Decorating & Entertaining Ideas

Up Your Egg Game with Help from Alice Waters

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Always in search for ways to up our cooking game, we tapped the expertise of Alice Waters to score tips for whipping up the perfect egg. (For us it’s all about the basics.) Whether you prefer your eggs boiled, fried, or scrambled, her techniques will make this simplest of ingredients the unlikely star of your recipe repertoire.

Boiled Eggs

1. To cook eggs in the shell, soft-boiled or hard-boiled, fill a pot with water deep enough to cover eggs by an inch or two, and bring to a boil.

2. Reduce the heat to a gentle simmer, and lower the eggs into the pot with a slotted spoon. For soft-boiled eggs with a runny yolk, simmer for 5 to 6 minutes. (If the eggs are very large or very small, adjust the timing by a minute more or a minute less.)

3. Remove the eggs, cool briefly in cold water, and serve in the shell with the top cut off, or crack them open and scoop the contents into a warm bowl. For hard-cooked eggs, with yolks just set but still moist at the center, simmer the eggs for 9 minutes. (For eggs with firmer yolks, simmer another minute or two.)

4. Remove and cool in cold water, then crack them all over and peel off the shells.

Fried Eggs

1. A heavy pan, such as a cast-iron skillet, is good for frying eggs. The heat is very even, and if the pan is well seasoned, the eggs won’t stick. (Fried eggs tend to stick to stainless-steel pans.)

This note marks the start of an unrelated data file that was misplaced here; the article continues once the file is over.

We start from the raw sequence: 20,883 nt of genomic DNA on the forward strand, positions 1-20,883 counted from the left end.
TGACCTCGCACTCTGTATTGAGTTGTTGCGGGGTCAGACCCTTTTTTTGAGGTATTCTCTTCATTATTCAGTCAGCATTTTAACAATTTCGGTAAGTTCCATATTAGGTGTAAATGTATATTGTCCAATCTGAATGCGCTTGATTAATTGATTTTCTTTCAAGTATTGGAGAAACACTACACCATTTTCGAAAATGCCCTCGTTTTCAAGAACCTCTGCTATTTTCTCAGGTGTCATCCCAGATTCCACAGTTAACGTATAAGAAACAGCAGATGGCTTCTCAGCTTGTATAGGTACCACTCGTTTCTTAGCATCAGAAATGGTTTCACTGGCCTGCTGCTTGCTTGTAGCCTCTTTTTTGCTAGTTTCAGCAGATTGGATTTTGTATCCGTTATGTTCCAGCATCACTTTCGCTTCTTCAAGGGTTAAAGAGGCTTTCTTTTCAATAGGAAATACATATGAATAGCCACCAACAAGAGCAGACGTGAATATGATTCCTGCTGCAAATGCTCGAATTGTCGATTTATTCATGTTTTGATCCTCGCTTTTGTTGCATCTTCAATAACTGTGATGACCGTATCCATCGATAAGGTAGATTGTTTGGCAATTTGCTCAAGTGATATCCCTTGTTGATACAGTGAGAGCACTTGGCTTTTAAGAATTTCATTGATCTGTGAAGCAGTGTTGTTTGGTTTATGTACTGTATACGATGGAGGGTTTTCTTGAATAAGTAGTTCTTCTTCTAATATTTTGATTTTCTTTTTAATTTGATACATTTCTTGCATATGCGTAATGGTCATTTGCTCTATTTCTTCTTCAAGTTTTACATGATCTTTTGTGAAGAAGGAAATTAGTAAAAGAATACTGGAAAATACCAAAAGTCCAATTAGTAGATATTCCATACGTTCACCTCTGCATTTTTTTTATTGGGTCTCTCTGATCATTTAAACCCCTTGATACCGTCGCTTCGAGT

2. Warm the pan over medium heat for a minute or two, add a thick layer of olive oil (eggs are delicious cooked in olive oil) or a nut of butter, and crack open the eggs into the pan.

3. Lower the heat, season the eggs with salt and pepper and, if you like, a generous amount of chopped herbs—parsley, sage, chives, chervil, marjoram, basil.

4. Cook gently until the eggs are set on the bottom and a little lacy around the edges, then cover the pan and cook until the whites are just set and the yolks are soft and runny; if you like the yolk firmer, cook it a little longer. Serve immediately.

Scrambled Eggs

1. Again, the trusty cast-iron skillet is first choice for cooking scrambled eggs. A 10-inch pan works well for up to a dozen eggs. Crack one or two eggs per person into a bowl, season with salt and pepper and, if you like, chopped herbs such as marjoram, chives, chervil, and parsley.

2. Heat the pan over medium heat for a few minutes.

3. When it is hot, add 1 or more tablespoons of butter.

4. Beat the eggs lightly, and when the butter is foaming, pour the eggs into the pan. Let the eggs cook as loosely or as firmly as you like.

5. Take them off the heat a little before fully cooked; they will continue to cook in the time it takes to spoon them from the pan. Serve immediately.

Alice in her home’s kitchen in Berkeley, CA

Alice in her home’s kitchen in Berkeley, CA

My favorite way to serve eggs is fried in olive oil with lots of herbs, on top of brown rice and wilted greens.

— Alice Waters

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